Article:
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Oct 1 12 7:10 AM
A long-awaited national trial of a controversial experimental treatment for multiple sclerosis has been given the go-ahead and will soon begin recruiting patients, federal Health Minister Leona Aglukkaq announced Friday.
Aglukkaq, in Halifax for a meeting with provincial and territorial health ministers, said about 100 MS patients will be enrolled in the Phase I and II trial to assess the safety of the procedure to unblock narrowed neck veins and its efficacy in improving MS symptoms.
The condition — dubbed chronic cerebrospinal venous insufficiency, or CCSVI — has been proposed as a possible cause of MS by Italian vascular surgeon Paolo Zamboni.
More than three years ago, Zamboni hypothesized that narrowed and twisted veins in the neck and chest create a backup of blood in the brain, resulting in iron deposits that could cause the brain lesions typical of MS.
The disease causes the destruction of myelin, the protective sheath around nerves throughout the body, leading to progressive physical and cognitive disability. An estimated 55,000 to 75,000 Canadians have MS, and the country has one of the highest rates of the incurable disease in the world.
"We've always said that we needed the science behind the actual procedure," Aglukkaq told reporters. "This area of MS clinical trials is very important to many of our constituents and today is huge progress."... [Read More]
Oct 10 12 6:58 PM
A Canadian study that tracked 80 multiple sclerosis patients who underwent the controversial “liberation treatment” outside of the country suggests that about half of them saw their symptoms improve after the procedure.Researchers in British Columbia surveyed 80 people over the phone one year after they received the controversial treatment, which involves opening up blocked veins to improve blood flow from the brain.
“The picture that seems to be coming out is that about half of the patients feel some improvements in MS symptoms. The degree of improvements ranges from mild to significant,” Dr. Anthony Traboulsee, medical director of the UBC Hospital MS Clinic, told CTV News.
“And about half the patients feel exactly the same as before the procedure or worse.”... [Read More]
Oct 15 12 6:29 PM
The largest study to date testing the venous-obstruction theory of multiple sclerosis failed to support it, leading the Italian Multiple Sclerosis Society to declare the theory dead.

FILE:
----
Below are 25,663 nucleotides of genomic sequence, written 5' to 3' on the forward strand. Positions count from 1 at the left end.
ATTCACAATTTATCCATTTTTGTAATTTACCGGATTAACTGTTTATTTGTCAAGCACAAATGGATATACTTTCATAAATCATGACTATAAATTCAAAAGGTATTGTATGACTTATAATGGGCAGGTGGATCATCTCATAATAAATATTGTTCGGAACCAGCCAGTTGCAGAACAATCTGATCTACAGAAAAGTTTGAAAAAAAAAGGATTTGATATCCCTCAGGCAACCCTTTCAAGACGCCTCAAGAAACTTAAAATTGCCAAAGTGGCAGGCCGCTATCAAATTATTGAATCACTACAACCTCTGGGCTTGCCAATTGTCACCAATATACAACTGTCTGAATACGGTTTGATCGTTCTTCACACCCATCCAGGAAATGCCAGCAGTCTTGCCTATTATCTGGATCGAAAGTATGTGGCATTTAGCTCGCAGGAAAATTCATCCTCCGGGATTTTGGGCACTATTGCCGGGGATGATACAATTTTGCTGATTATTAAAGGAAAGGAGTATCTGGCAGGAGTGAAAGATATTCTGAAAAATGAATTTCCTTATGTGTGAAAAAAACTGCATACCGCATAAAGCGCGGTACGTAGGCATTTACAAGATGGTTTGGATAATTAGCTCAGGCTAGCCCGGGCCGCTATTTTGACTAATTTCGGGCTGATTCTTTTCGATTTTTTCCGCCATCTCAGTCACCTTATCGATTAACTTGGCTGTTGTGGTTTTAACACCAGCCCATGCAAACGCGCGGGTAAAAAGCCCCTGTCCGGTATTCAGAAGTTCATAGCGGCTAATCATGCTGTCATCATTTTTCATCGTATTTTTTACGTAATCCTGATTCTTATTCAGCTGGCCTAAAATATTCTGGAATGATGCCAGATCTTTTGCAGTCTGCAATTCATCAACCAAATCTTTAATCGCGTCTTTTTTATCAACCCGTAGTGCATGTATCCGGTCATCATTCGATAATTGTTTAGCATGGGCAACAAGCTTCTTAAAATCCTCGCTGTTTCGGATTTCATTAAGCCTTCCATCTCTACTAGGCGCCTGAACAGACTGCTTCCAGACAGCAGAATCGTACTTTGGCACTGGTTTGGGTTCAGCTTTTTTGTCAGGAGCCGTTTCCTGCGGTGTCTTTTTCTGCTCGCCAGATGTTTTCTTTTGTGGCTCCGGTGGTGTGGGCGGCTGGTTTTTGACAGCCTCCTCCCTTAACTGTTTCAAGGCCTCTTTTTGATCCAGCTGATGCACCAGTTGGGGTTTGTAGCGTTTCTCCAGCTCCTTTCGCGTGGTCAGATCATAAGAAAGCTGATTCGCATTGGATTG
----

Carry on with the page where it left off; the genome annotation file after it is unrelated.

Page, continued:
Reported here by leaders of the group, known by its Italian abbreviation AISM, the study of nearly 2,000 individuals with blinded central imaging analysis found the condition in only about 3% of MS patients and in only slightly fewer healthy controls or patients with other neurological conditions.
Key data were released at a press briefing by principal investigator Giancarlo Comi, MD, of the University of Milan, and other study leaders in advance of Comi's formal presentation, scheduled for Saturday at the annual meeting of the European Committee for Treatment and Research in Multiple Sclerosis.
They characterized the study as the largest yet conducted on the so-called chronic cerebrospinal venous insufficiency theory (CCSVI), advanced in 2009 by Paolo Zamboni, MD, of the University of Ferrara in Italy.
The CCSVI theory quickly took the MS community by storm, leading many patients to seek venous angioplasty and stenting procedures in hope of obtaining relief or even a cure, as Zamboni and some other vascular surgeons claimed was possible.
But the theory also drew substantial criticism, especially after numerous other researchers were unable to reproduce Zamboni's original findings of 100% presence of CCSVI in MS patients and 0% in non-MS controls. Some groups were unable to detect CCSVI in more than a small fraction of patients, while others found that it was relatively common but without specificity for MS.
In the new study, sponsored by AISM and called CoSMo, ultrasound analyses were performed on 1,874 individuals at 35 clinics throughout Italy. A total of 107 were subsequently excluded because of technical problems with the images or because participants were found not to meet the specified inclusion criteria (such as age or disease duration).... [Read More]
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